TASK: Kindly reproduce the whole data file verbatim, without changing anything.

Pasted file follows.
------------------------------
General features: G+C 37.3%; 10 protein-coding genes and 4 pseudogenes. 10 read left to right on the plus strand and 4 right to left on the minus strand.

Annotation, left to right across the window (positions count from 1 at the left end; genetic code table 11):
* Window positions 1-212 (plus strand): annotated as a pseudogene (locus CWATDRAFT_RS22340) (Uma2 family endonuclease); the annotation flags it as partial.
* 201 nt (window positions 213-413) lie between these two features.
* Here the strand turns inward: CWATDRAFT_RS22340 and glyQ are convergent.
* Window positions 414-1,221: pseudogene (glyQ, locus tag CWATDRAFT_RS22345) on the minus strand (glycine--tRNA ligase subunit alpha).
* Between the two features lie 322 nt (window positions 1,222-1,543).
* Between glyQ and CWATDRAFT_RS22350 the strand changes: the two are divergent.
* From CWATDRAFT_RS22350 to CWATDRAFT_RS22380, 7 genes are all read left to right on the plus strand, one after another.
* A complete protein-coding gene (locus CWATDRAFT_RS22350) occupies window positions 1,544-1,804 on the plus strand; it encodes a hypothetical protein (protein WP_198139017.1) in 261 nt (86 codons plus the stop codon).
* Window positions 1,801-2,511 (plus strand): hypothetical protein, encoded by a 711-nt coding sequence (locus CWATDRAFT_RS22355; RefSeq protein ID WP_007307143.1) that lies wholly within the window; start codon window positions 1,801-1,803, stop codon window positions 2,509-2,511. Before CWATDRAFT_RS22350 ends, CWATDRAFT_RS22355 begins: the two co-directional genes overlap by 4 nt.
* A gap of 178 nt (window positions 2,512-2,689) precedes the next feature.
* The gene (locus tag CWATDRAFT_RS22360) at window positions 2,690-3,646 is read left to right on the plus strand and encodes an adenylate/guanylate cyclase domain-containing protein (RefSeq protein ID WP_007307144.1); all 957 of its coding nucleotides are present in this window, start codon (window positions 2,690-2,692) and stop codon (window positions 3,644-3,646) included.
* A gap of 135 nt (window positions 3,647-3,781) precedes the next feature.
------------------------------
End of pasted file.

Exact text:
General features: G+C 37.3%; 10 protein-coding genes and 4 pseudogenes. 10 read left to right on the plus strand and 4 right to left on the minus strand.

Annotation, left to right across the window (positions count from 1 at the left end; genetic code table 11):
* Window positions 1-212 (plus strand): annotated as a pseudogene (locus CWATDRAFT_RS22340) (Uma2 family endonuclease); the annotation flags it as partial.
* 201 nt (window positions 213-413) lie between these two features.
* Here the strand turns inward: CWATDRAFT_RS22340 and glyQ are convergent.
* Window positions 414-1,221: pseudogene (glyQ, locus tag CWATDRAFT_RS22345) on the minus strand (glycine--tRNA ligase subunit alpha).
* Between the two features lie 322 nt (window positions 1,222-1,543).
* Between glyQ and CWATDRAFT_RS22350 the strand changes: the two are divergent.
* From CWATDRAFT_RS22350 to CWATDRAFT_RS22380, 7 genes are all read left to right on the plus strand, one after another.
* A complete protein-coding gene (locus CWATDRAFT_RS22350) occupies window positions 1,544-1,804 on the plus strand; it encodes a hypothetical protein (protein WP_198139017.1) in 261 nt (86 codons plus the stop codon).
* Window positions 1,801-2,511 (plus strand): hypothetical protein, encoded by a 711-nt coding sequence (locus CWATDRAFT_RS22355; RefSeq protein ID WP_007307143.1) that lies wholly within the window; start codon window positions 1,801-1,803, stop codon window positions 2,509-2,511. Before CWATDRAFT_RS22350 ends, CWATDRAFT_RS22355 begins: the two co-directional genes overlap by 4 nt.
* A gap of 178 nt (window positions 2,512-2,689) precedes the next feature.
* The gene (locus tag CWATDRAFT_RS22360) at window positions 2,690-3,646 is read left to right on the plus strand and encodes an adenylate/guanylate cyclase domain-containing protein (RefSeq protein ID WP_007307144.1); all 957 of its coding nucleotides are present in this window, start codon (window positions 2,690-2,692) and stop codon (window positions 3,644-3,646) included.
* A gap of 135 nt (window positions 3,647-3,781) precedes the next feature.